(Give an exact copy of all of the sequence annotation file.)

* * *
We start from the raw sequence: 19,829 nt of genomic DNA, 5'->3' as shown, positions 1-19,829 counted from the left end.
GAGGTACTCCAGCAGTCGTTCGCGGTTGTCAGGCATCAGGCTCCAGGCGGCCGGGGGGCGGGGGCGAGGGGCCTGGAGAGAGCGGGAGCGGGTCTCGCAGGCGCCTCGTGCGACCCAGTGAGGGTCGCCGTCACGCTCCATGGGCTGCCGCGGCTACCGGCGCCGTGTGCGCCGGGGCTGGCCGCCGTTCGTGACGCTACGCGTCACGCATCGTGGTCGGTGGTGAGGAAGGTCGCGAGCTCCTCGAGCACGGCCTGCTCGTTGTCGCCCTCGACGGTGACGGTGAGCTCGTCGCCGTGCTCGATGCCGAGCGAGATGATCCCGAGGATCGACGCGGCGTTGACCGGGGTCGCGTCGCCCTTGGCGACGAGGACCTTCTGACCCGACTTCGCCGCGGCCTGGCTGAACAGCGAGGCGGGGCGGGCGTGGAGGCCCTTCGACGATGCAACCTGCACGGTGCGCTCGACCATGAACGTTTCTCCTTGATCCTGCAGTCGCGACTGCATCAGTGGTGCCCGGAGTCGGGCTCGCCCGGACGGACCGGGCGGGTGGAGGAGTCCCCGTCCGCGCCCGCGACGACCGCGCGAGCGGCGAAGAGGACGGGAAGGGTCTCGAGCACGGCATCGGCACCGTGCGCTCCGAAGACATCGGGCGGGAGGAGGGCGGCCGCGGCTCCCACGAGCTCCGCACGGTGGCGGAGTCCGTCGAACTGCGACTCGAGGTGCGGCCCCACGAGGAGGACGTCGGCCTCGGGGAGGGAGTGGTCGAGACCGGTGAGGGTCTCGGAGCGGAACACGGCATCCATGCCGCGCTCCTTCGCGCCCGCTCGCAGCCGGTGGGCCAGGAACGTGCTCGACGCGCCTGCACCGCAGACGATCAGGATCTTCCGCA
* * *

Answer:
We start from the raw sequence: 19,829 nt of genomic DNA, 5'->3' as shown, positions 1-19,829 counted from the left end.
GAGGTACTCCAGCAGTCGTTCGCGGTTGTCAGGCATCAGGCTCCAGGCGGCCGGGGGGCGGGGGCGAGGGGCCTGGAGAGAGCGGGAGCGGGTCTCGCAGGCGCCTCGTGCGACCCAGTGAGGGTCGCCGTCACGCTCCATGGGCTGCCGCGGCTACCGGCGCCGTGTGCGCCGGGGCTGGCCGCCGTTCGTGACGCTACGCGTCACGCATCGTGGTCGGTGGTGAGGAAGGTCGCGAGCTCCTCGAGCACGGCCTGCTCGTTGTCGCCCTCGACGGTGACGGTGAGCTCGTCGCCGTGCTCGATGCCGAGCGAGATGATCCCGAGGATCGACGCGGCGTTGACCGGGGTCGCGTCGCCCTTGGCGACGAGGACCTTCTGACCCGACTTCGCCGCGGCCTGGCTGAACAGCGAGGCGGGGCGGGCGTGGAGGCCCTTCGACGATGCAACCTGCACGGTGCGCTCGACCATGAACGTTTCTCCTTGATCCTGCAGTCGCGACTGCATCAGTGGTGCCCGGAGTCGGGCTCGCCCGGACGGACCGGGCGGGTGGAGGAGTCCCCGTCCGCGCCCGCGACGACCGCGCGAGCGGCGAAGAGGACGGGAAGGGTCTCGAGCACGGCATCGGCACCGTGCGCTCCGAAGACATCGGGCGGGAGGAGGGCGGCCGCGGCTCCCACGAGCTCCGCACGGTGGCGGAGTCCGTCGAACTGCGACTCGAGGTGCGGCCCCACGAGGAGGACGTCGGCCTCGGGGAGGGAGTGGTCGAGACCGGTGAGGGTCTCGGAGCGGAACACGGCATCCATGCCGCGCTCCTTCGCGCCCGCTCGCAGCCGGTGGGCCAGGAACGTGCTCGACGCGCCTGCACCGCAGACGATCAGGATCTTCCGCA